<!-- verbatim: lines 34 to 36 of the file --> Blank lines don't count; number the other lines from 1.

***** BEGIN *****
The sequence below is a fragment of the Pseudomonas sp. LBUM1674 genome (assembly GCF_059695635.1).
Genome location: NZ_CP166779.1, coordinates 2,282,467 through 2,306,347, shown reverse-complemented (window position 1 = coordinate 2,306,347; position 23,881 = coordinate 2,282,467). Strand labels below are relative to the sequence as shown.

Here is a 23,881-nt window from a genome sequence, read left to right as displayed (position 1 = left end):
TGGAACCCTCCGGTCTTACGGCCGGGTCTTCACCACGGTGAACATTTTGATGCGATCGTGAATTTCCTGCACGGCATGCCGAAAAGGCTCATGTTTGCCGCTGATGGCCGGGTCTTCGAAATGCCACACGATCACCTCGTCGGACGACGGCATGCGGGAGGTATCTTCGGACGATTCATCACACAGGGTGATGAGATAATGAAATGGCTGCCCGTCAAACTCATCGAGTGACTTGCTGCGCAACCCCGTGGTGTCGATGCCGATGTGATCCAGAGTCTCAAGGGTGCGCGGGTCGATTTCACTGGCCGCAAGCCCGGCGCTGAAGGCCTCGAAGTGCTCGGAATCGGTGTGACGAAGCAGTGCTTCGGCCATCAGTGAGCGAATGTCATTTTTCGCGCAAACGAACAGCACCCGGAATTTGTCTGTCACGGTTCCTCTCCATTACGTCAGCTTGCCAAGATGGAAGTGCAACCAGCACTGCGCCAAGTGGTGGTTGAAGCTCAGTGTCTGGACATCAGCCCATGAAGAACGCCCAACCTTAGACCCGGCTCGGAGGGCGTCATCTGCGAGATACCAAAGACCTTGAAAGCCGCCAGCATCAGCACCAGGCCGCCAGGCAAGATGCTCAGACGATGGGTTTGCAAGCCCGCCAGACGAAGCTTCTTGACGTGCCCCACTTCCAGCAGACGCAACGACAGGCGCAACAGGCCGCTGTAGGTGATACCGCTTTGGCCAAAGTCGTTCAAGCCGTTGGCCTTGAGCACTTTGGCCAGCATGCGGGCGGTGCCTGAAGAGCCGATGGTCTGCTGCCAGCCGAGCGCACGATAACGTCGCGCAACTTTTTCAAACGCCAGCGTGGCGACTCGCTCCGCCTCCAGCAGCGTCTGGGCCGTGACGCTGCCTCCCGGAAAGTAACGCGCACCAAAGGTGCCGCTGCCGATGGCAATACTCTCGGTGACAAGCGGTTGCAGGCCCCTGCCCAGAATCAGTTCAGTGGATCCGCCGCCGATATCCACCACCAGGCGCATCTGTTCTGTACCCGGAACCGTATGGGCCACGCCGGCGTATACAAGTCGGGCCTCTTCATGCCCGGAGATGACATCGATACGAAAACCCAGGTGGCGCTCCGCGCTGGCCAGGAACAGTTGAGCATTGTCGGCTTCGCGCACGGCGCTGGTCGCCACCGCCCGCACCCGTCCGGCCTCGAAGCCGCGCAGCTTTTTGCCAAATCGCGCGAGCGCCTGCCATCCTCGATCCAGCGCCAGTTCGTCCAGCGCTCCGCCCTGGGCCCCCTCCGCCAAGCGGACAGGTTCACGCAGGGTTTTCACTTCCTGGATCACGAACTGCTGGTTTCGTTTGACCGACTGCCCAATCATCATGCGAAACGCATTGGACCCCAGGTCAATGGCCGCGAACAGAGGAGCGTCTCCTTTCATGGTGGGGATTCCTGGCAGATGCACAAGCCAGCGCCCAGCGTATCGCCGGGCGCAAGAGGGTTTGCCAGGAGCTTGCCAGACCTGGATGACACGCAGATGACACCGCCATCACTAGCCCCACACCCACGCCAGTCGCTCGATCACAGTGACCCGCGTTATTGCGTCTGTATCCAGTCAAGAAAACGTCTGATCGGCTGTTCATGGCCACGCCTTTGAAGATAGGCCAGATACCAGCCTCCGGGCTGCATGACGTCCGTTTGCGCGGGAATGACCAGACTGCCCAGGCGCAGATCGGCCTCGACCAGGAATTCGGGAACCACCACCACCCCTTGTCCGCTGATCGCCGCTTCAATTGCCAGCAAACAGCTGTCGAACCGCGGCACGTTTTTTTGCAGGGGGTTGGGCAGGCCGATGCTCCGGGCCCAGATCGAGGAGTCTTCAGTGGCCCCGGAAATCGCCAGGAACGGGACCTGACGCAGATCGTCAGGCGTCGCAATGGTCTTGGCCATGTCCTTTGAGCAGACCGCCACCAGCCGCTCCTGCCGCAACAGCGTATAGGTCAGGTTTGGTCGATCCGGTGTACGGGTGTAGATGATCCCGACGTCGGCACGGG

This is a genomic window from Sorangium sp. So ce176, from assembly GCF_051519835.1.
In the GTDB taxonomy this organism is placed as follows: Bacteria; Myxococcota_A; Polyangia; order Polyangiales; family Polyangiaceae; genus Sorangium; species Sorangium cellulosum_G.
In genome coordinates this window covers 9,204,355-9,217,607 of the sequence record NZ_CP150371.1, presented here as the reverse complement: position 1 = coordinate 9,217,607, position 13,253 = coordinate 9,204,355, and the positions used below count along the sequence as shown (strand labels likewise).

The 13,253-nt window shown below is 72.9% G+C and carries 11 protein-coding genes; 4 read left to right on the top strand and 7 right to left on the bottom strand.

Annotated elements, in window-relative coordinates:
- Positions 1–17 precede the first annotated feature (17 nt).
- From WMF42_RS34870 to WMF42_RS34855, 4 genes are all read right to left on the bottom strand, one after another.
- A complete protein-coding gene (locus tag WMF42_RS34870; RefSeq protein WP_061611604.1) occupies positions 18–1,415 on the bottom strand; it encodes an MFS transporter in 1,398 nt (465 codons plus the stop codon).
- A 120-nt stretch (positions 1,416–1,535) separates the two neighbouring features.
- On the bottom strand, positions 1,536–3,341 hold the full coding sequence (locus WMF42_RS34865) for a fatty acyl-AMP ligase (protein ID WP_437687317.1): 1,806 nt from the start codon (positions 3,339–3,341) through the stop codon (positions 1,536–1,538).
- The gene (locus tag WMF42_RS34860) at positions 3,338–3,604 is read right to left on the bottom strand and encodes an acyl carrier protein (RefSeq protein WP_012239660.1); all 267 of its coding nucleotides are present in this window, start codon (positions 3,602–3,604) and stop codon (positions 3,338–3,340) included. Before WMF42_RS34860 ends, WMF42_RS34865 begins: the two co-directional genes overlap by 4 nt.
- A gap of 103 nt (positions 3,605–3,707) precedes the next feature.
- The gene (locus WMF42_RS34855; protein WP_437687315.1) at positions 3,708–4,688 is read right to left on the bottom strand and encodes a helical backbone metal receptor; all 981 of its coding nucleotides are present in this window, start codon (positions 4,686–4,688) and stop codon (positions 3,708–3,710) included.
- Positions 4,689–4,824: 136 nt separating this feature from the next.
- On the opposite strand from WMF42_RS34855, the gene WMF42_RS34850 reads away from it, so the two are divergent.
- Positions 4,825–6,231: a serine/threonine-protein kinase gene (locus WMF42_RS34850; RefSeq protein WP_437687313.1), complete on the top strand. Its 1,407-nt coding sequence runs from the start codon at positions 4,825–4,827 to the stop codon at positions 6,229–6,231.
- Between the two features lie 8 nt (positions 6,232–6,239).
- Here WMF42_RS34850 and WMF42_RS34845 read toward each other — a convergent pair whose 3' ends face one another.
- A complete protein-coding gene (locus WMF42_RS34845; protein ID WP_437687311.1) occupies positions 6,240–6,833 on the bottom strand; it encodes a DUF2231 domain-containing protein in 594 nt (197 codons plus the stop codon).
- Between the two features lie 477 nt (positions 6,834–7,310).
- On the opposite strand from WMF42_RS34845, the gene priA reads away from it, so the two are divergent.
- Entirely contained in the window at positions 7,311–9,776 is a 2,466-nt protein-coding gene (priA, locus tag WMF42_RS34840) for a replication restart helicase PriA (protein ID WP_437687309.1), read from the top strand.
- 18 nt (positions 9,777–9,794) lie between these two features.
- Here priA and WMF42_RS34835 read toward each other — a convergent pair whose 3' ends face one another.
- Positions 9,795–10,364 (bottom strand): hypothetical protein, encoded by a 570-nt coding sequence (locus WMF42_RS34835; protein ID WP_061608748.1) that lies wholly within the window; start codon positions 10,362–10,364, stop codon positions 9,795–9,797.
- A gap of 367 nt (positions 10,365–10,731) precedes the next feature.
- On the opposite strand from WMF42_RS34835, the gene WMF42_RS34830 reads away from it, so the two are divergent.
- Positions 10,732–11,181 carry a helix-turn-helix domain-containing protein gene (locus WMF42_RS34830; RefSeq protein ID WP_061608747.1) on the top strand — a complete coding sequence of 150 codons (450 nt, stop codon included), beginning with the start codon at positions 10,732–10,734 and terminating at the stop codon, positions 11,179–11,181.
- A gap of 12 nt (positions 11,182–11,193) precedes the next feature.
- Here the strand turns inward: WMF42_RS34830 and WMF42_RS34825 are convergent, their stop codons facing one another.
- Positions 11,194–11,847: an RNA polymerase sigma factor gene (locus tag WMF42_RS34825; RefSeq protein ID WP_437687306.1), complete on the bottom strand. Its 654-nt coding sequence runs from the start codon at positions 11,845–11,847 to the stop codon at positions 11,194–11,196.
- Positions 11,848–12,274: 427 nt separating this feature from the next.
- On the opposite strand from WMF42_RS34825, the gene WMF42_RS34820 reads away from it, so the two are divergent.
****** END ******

- Here the strand turns inward: WMF42_RS34830 and WMF42_RS34825 are convergent, their stop codons facing one another.
- Positions 11,194–11,847: an RNA polymerase sigma factor gene (locus tag WMF42_RS34825; RefSeq protein ID WP_437687306.1), complete on the bottom strand. Its 654-nt coding sequence runs from the start codon at positions 11,845–11,847 to the stop codon at positions 11,194–11,196.
- Positions 11,848–12,274: 427 nt separating this feature from the next.